September 2008
Q&A session with George B., a newtork administrator, who works for a global company in Raleigh, North Carolina.

Q: What is your job title and place of business?

A: I am considered a Network Administrator and I am employed with EDS in Raleigh, North Carolina.


Q: How long have you been on your job, and did you have any specialized training or schooling?

A: I have worked as a computer technician for roughly eight years, of which five have been spent at EDS. I joined the Navy after high school, and after being discharged joined Warden Brothers in Durham, North Carolina as a software technician. I gained experience on the job and worked my way up through various positions as my skill base expanded.


Q: What do you like or dislike about your job?

A: I enjoy working with computers and have always been interested in electronics and what makes things tick. With my job, we have choices about shifts – I’m a night person, so I enjoy the flexibility of not having to work an 8-5 position. There is always something new coming out and it helps keep things from getting boring. The only things I dislike about my job are talking with people on the phone and the fact that, in our industry, job security isn’t always there due to mergers and buyouts.


Q: What is a typical day like for you?

A: I get in to work around 1pm. I start by checking my emails to see if there are any scheduled conference calls or maintenance issues already set up for the day. I then start call backs about open tickets, which are sites we have helped and that we follow up with written paperwork on. While completing these, I take incoming calls for support at other sites and also work on some hardware testing with the equipment we have. I take an hour for dinner and, in the evenings, often have a longer bridge/conference call where I speak with two other companies about working out problems. I write up each ticket to turn in and leave around 10 pm.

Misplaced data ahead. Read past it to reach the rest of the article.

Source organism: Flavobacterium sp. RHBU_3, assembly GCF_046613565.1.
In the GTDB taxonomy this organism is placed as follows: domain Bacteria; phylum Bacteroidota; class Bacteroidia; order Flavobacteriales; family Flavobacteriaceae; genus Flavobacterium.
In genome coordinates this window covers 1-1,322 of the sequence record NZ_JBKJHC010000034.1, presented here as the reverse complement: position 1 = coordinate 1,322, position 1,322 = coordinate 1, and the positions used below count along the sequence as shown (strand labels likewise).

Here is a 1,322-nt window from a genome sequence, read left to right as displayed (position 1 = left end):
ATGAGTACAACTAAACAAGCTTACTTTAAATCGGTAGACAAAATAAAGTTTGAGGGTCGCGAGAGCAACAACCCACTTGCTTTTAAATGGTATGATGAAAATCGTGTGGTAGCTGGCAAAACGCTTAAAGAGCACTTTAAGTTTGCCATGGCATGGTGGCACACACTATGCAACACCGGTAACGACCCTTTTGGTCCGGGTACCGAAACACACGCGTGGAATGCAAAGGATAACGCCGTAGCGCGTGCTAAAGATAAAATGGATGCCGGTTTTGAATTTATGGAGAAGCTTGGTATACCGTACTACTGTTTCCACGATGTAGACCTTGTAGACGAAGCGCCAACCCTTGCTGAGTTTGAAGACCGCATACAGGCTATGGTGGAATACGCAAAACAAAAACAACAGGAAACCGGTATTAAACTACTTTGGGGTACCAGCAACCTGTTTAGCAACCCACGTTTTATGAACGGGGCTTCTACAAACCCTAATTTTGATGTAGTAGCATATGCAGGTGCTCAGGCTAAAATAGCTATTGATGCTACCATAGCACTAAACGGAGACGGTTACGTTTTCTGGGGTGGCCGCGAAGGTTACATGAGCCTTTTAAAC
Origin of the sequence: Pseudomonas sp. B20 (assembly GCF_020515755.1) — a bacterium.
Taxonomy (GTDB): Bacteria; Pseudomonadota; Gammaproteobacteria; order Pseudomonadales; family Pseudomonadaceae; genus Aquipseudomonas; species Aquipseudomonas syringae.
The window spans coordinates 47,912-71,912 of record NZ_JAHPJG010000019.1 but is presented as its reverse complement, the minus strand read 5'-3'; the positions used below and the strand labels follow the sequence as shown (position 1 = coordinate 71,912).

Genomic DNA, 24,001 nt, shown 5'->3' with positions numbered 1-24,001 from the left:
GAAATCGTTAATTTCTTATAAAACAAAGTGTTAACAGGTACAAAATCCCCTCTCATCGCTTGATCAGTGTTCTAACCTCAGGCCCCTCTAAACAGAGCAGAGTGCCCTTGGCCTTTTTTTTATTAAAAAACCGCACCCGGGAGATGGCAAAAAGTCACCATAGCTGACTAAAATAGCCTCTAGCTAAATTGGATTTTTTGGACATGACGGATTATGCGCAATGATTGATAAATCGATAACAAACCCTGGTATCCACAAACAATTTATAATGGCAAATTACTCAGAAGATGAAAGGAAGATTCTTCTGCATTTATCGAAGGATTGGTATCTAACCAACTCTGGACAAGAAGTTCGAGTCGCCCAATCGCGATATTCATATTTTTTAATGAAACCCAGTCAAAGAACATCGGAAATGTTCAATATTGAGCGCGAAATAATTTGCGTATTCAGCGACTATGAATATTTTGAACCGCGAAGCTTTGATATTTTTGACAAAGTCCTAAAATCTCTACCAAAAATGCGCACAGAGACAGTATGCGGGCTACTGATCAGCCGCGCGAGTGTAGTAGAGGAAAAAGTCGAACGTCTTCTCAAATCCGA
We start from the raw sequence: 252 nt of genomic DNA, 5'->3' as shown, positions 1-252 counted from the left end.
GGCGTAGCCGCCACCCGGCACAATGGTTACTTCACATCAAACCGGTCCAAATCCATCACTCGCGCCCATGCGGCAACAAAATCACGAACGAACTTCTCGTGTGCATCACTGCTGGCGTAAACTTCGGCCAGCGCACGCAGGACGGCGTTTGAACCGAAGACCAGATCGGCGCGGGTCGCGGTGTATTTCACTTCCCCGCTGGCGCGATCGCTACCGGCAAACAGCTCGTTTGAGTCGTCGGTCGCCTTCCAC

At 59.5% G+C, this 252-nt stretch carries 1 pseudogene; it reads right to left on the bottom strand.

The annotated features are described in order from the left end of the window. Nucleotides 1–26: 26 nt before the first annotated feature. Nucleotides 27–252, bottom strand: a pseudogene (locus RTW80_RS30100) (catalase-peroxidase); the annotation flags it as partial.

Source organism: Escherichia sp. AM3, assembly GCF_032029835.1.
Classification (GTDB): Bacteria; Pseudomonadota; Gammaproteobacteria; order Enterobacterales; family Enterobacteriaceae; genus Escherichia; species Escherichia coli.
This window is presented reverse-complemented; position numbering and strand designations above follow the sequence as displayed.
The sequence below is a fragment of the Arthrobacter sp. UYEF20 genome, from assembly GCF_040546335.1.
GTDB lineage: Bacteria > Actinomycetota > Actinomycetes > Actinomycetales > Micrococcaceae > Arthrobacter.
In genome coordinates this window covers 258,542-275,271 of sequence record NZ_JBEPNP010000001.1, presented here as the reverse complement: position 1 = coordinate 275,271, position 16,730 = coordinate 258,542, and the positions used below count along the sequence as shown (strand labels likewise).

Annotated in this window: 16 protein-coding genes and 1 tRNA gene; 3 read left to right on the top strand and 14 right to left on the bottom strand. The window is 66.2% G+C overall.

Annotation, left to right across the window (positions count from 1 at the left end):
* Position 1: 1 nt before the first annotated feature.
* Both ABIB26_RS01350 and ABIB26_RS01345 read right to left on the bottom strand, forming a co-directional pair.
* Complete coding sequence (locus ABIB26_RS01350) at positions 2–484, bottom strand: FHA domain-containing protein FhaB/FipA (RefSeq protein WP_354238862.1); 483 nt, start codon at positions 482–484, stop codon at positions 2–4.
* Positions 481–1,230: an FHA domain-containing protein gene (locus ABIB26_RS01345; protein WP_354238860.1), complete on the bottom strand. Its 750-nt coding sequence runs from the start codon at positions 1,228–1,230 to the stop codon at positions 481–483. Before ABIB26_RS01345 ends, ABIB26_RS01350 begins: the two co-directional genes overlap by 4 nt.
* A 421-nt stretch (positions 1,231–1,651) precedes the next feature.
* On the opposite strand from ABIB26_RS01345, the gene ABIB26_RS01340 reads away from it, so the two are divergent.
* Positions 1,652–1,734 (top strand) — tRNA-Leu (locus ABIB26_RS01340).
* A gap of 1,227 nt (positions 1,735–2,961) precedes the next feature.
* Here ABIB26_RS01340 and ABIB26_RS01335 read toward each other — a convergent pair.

Q: What do you think your next career step will be?

A: I’m more interested in the hardware side of our industry and am currently in talks with another large company about working with them on testing and repairing hard drives.


Q: What previous job history prepared you for this?

A: My Navy time gave me a great deal of hands on experience with troubleshooting hardware and equipment issues. I was in the Navy for six years and, after that, did some electrical work- so I’ve had a lot of exposure to that sort of thing. I have also built several computers for my own personal use and enjoy reading and learning about new technology.


Q: What types of benefits do you receive?

A: I have three weeks of vacation time, sick leave, and great medical benefits. My company also matches my 401k contributions and offers discounts on many different services to its employees.


Q: What kind of pay does someone in your position receive?

A: A lot of this depends on experience and shift choice. I’d say $40,000- $50,000 would be average.


Q: What kind of traits does a person need to have to be successful at this job?

A: I’d definitely say patience. We have to speak to a lot of people that have no clue how things work and having to explain things in a way that they can understand can be trying at times. I’d also say being prompt and reliable are needed since we have a lot of people who depend on our being there when they need us.


Q: Would you recommend this job to someone else? Why or why not?

A: This type of position is a great way to get your foot in the door for networking and can be used to jumpstart your career with other companies once you’ve proven yourself. The pay is very good for the demands of this position and the benefits are also very good. I would definitely recommend this to anyone wanting to branch out or move up in the computer industry.


If you think that a career in network administration or computer support might be a good fit for you, take a look at our list of computer programs in Florida to find a school near you.